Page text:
E-mail Fraud and Cyber Deception

By Drew M. Smith

June 2015. Volume 1 Article 7

Cyber deception has become a hot topic in recent months. Coming off of a wave of high-profile data breeches many people are concerned about their company being hacked or people compromising their companies’ accounts or personally identifiable information.

Now there is a new issue that is spreading through multiple companies. These compromises go after those that handle the money and fraudulently send them e-mails to get their wire numbers and other information. This is called the Business E-mail Compromise.

The statistics are daunting. According to the FBI, since October 2013, over 2,000 victims of e-mail fraud have been reported with damages in excess of $215 Million. Many of these losses come about in two distinct and damaging ways.

The first is called the CEO Fraud or Business Executive Scam. The hacker creates a spoof e-mail address that looks similar to the accounts used by the CEO’s and executives of the company. They then send it to those in charge of the money and then just wait for the response. This is one of the many ways that unsuspecting employees can damage the company’s reputation.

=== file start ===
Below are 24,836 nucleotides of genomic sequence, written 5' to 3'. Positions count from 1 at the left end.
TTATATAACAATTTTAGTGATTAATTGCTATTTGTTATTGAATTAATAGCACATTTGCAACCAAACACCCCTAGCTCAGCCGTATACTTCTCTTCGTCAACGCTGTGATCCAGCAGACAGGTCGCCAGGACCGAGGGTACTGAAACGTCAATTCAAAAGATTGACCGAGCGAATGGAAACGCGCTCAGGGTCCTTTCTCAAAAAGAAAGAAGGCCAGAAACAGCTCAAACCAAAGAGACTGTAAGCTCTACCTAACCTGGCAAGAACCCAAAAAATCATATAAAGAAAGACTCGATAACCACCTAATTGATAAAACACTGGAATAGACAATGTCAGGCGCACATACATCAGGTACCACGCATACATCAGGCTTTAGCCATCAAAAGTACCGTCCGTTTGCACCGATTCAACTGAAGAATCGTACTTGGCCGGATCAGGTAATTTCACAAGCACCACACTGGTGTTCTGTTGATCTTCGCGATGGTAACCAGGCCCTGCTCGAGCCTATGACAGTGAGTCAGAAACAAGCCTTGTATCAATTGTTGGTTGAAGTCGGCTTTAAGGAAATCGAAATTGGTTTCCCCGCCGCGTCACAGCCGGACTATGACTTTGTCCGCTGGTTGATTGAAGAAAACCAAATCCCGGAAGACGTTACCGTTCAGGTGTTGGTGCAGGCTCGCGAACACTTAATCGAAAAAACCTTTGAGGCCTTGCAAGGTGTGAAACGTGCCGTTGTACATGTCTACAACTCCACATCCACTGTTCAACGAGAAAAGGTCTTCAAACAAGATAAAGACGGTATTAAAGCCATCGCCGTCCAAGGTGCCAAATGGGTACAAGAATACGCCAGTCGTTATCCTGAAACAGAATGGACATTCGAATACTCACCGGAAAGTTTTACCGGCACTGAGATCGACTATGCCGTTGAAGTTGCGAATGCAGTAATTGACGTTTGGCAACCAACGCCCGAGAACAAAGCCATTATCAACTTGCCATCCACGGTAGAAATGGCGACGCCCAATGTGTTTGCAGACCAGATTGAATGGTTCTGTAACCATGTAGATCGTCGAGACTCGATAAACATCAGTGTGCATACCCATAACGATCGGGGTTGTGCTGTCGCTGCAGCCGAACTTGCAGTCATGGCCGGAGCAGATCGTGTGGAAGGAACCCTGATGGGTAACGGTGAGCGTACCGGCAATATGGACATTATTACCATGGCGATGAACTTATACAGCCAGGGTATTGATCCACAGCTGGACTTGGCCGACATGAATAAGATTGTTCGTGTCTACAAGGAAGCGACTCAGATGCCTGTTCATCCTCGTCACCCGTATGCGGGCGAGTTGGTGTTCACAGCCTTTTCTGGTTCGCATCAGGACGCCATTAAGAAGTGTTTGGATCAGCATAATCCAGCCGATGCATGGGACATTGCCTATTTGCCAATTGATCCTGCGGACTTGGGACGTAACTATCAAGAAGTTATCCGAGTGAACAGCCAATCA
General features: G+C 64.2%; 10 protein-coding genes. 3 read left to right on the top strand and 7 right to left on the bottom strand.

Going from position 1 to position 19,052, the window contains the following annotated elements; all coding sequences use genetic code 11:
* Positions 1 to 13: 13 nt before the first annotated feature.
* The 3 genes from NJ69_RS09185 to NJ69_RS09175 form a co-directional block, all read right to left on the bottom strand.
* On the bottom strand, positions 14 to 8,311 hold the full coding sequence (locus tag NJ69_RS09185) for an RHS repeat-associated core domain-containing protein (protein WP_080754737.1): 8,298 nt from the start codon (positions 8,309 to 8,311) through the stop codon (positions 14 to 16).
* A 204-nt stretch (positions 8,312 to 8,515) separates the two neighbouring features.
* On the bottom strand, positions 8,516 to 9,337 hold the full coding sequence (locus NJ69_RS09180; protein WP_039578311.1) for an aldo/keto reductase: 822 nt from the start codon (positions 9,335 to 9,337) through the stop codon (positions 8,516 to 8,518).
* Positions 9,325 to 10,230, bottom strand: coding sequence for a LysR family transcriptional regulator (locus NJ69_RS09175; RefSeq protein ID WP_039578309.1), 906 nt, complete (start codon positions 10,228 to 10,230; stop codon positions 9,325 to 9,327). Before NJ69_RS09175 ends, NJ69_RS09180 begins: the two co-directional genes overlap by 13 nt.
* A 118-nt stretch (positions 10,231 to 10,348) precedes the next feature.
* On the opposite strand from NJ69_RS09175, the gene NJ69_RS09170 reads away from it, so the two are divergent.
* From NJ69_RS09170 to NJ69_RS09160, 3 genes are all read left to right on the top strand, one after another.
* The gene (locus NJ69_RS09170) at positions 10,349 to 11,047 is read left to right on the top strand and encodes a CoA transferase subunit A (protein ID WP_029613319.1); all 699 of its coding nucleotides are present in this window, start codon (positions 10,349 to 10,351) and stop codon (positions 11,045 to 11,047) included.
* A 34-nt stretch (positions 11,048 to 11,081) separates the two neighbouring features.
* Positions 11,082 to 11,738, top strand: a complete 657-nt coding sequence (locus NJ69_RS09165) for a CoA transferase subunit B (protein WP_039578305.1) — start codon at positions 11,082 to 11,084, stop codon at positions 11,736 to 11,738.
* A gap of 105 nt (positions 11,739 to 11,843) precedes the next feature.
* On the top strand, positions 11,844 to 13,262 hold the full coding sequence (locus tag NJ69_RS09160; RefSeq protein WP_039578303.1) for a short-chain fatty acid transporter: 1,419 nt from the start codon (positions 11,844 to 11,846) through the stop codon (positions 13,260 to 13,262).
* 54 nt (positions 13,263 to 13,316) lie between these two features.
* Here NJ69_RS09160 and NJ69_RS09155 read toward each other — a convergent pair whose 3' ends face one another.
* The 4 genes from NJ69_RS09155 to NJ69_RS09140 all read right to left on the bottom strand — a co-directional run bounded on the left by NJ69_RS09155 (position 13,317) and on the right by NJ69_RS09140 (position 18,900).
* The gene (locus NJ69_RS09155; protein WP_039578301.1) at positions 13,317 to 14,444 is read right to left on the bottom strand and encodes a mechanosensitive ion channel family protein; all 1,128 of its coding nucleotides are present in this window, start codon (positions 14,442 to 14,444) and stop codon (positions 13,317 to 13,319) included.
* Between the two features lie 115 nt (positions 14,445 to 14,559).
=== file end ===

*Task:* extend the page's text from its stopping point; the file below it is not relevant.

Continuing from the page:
The other scam can affect more than just the business that gets breached; it can affect business partnerships as well. In businesses, companies have contracts with specific vendors for goods and business. These vendors have spent years cultivating relationships with their clients and, in some cases, the owners know each other personally. A hacker can then take advantage of this and use a similar tactic to the CEO fraud. They can use a phony e-mail and as a result make the receiver believe it was the client or the vendor depending on who got the e-mail. This not only ruins the reputation of the company but potentially the partnership between the two parties. This is called the Bogus Invoice Scheme or the Supplier Swindle.1

There are many steps to prevent this and it boils down to be reliably informed. Your employees should know the e-mails of everyone and be extremely cautious of e-mails requesting money. You should also adjust the servers to filter out these e-mails. Finally guard the passwords to your e-mails carefully and change them regularly. These measures are among the many you should take to prevent a catastrophic breach in your company’s infrastructure.

1http://blogs.orrick.com/securities-litigation/2015/03/06/fbi-warns-against-fraudulent-e-mail-scheme/

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